In addition, wind power, especially in the central and western part of the state has been expanding steadily. 

In 2011, the state launched the largest ever incentives for commercial-scale photovoltaic installations on large customer’s rooftops in Westchester and New York City. This program will bear fruit in 2013 and beyond.

Then there is the fourth fuel source, energy efficiency ("EE") and conservation. EE is by far the cheapest fuel. For example, an upgrade of lighting in a commercial building can permanently lower the monthly utiliy bills and pay for itself within 2 or 3 years. 

We have tremendous potential to curb future electric demand growth by upgrading all kinds of equipment that hog electricity now, from lighting, to air compressor, pumps, and more.  We can also lower future demand by changing our behavior to avoid peak congestion.

Behavior change is already happening as work habits evolve under the economic recovery. More folks are telecommuting and work hours are no longer the usual “9 to 5.” 

In fact, the entire state’s projected demand for electricity has shrunk during the recession, buying us another 3 to 4 years to ramp up cleaner sources, including efficiency.

PS: You can look up more about the state’s grid and generation capacity in the NYISO's "2011 Gold Book."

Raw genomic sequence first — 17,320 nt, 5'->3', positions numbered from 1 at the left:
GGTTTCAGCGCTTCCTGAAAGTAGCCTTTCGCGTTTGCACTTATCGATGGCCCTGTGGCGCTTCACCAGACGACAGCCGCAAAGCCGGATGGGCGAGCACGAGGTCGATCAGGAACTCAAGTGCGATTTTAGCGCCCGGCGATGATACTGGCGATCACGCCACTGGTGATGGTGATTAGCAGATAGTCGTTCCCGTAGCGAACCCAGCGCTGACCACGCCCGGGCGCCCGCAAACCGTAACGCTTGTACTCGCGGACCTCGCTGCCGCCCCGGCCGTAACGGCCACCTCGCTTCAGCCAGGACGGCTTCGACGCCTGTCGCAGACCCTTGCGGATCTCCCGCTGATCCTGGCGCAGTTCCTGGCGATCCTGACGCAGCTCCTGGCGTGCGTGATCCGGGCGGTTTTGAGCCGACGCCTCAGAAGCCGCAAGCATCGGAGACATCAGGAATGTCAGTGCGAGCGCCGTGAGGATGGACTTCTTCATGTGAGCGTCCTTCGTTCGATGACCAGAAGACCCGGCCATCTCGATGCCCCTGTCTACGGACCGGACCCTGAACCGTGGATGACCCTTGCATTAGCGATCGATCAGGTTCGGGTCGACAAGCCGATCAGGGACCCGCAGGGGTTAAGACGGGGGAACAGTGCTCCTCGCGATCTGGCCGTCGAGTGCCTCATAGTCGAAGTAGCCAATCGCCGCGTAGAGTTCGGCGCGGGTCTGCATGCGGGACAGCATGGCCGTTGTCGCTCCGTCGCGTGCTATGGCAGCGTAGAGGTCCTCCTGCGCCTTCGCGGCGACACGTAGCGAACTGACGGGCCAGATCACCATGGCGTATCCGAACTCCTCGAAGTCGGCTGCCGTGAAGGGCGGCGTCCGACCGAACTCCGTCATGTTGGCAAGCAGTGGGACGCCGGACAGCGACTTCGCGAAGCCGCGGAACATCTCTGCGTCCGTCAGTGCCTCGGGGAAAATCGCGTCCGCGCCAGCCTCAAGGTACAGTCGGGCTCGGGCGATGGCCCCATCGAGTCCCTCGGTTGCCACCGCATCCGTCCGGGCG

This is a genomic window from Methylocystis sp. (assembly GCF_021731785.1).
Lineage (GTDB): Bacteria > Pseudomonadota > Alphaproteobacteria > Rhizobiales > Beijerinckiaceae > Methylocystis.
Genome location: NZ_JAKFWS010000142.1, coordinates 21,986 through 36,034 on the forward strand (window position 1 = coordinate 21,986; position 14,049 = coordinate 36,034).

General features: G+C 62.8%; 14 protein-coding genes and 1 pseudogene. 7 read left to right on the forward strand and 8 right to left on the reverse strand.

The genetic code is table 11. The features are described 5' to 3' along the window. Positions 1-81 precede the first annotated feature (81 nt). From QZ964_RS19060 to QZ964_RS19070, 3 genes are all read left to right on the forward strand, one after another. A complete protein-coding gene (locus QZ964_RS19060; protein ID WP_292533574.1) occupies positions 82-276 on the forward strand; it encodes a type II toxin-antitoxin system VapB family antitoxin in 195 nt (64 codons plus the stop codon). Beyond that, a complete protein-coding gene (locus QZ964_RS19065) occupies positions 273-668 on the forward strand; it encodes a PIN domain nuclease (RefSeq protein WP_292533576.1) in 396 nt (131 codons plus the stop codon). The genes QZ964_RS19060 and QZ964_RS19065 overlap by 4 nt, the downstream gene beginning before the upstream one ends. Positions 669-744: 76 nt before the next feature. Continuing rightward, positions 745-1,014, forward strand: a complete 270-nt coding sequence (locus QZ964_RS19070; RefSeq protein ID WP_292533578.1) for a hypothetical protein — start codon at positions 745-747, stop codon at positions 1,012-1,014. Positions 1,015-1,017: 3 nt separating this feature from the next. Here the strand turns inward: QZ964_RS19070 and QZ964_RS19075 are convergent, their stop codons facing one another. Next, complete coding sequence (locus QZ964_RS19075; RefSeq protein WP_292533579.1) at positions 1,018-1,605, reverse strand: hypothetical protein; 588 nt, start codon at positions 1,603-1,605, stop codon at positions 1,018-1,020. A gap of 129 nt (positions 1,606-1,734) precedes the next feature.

This post is contributed by a community member. The views expressed in this blog are those of the author and do not necessarily reflect those of Patch Media Corporation. Everyone is welcome to submit a post to Patch. If you'd like to post a blog, go here to get started.

Thomas N May 21, 2012 at 09:05 PM
Leo, if other energy sources can cover IP if IP goes down, then why don't we switch over to those "other sources" right now? It's because it would cost us an arm and a leg. And I truly doubt that these "other sources" would provide the amount of power on such a consistent basis that IP does. The best thing that could happen is for NY to build a new nuclear power plant with the latest technology, such as a passive cooling system. This would create jobs, make energy cheaper, and allow businesses and individuals to cut expenses and grow the economy.
Leo Wiegman May 25, 2012 at 05:49 PM